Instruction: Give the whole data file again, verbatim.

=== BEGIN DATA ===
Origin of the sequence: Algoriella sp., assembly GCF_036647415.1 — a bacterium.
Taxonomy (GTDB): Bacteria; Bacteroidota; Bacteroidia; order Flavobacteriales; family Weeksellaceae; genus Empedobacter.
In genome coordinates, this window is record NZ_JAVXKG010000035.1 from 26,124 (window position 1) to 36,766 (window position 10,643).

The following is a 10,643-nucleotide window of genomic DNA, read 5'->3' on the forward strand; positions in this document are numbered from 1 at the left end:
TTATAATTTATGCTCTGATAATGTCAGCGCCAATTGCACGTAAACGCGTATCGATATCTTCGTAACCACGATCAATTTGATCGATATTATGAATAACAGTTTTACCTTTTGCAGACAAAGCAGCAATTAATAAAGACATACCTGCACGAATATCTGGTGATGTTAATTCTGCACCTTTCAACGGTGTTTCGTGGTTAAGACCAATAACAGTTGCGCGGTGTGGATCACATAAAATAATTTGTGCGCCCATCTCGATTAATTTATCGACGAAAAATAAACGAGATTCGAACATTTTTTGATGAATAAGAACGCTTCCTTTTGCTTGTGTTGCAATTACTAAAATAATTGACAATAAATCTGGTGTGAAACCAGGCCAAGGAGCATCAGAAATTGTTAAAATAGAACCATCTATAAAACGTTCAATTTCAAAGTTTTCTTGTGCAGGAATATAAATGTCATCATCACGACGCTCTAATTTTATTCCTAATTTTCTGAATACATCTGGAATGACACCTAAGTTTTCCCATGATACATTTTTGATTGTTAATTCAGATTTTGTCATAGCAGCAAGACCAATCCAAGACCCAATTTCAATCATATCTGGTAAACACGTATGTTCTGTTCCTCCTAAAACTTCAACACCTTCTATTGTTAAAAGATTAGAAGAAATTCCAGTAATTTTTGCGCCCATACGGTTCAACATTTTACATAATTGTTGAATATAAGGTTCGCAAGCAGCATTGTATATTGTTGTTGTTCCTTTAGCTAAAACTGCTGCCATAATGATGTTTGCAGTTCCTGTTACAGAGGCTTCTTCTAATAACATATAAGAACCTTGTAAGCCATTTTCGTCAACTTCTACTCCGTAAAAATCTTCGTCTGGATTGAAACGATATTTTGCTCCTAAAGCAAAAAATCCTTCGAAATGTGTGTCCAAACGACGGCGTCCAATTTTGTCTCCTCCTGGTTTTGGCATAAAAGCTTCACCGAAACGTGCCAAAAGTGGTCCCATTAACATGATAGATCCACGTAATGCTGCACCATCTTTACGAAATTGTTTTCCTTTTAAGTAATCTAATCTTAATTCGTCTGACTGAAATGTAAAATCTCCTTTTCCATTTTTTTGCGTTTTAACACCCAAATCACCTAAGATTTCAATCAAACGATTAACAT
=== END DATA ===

Origin of the sequence: Algoriella sp., assembly GCF_036647415.1 — a bacterium.
Taxonomy (GTDB): Bacteria; Bacteroidota; Bacteroidia; order Flavobacteriales; family Weeksellaceae; genus Empedobacter.
In genome coordinates, this window is record NZ_JAVXKG010000035.1 from 26,124 (window position 1) to 36,766 (window position 10,643).

The following is a 10,643-nucleotide window of genomic DNA, read 5'->3' on the forward strand; positions in this document are numbered from 1 at the left end:
TTATAATTTATGCTCTGATAATGTCAGCGCCAATTGCACGTAAACGCGTATCGATATCTTCGTAACCACGATCAATTTGATCGATATTATGAATAACAGTTTTACCTTTTGCAGACAAAGCAGCAATTAATAAAGACATACCTGCACGAATATCTGGTGATGTTAATTCTGCACCTTTCAACGGTGTTTCGTGGTTAAGACCAATAACAGTTGCGCGGTGTGGATCACATAAAATAATTTGTGCGCCCATCTCGATTAATTTATCGACGAAAAATAAACGAGATTCGAACATTTTTTGATGAATAAGAACGCTTCCTTTTGCTTGTGTTGCAATTACTAAAATAATTGACAATAAATCTGGTGTGAAACCAGGCCAAGGAGCATCAGAAATTGTTAAAATAGAACCATCTATAAAACGTTCAATTTCAAAGTTTTCTTGTGCAGGAATATAAATGTCATCATCACGACGCTCTAATTTTATTCCTAATTTTCTGAATACATCTGGAATGACACCTAAGTTTTCCCATGATACATTTTTGATTGTTAATTCAGATTTTGTCATAGCAGCAAGACCAATCCAAGACCCAATTTCAATCATATCTGGTAAACACGTATGTTCTGTTCCTCCTAAAACTTCAACACCTTCTATTGTTAAAAGATTAGAAGAAATTCCAGTAATTTTTGCGCCCATACGGTTCAACATTTTACATAATTGTTGAATATAAGGTTCGCAAGCAGCATTGTATATTGTTGTTGTTCCTTTAGCTAAAACTGCTGCCATAATGATGTTTGCAGTTCCTGTTACAGAGGCTTCTTCTAATAACATATAAGAACCTTGTAAGCCATTTTCGTCAACTTCTACTCCGTAAAAATCTTCGTCTGGATTGAAACGATATTTTGCTCCTAAAGCAAAAAATCCTTCGAAATGTGTGTCCAAACGACGGCGTCCAATTTTGTCTCCTCCTGGTTTTGGCATAAAAGCTTCACCGAAACGTGCCAAAAGTGGTCCCATTAACATGATAGATCCACGTAATGCTGCACCATCTTTACGAAATTGTTTTCCTTTTAAGTAATCTAATCTTAATTCGTCTGACTGAAATGTAAAATCTCCTTTTCCATTTTTTTGCGTTTTAACACCCAAATCACCTAAGATTTCAATCAAACGATTAACAT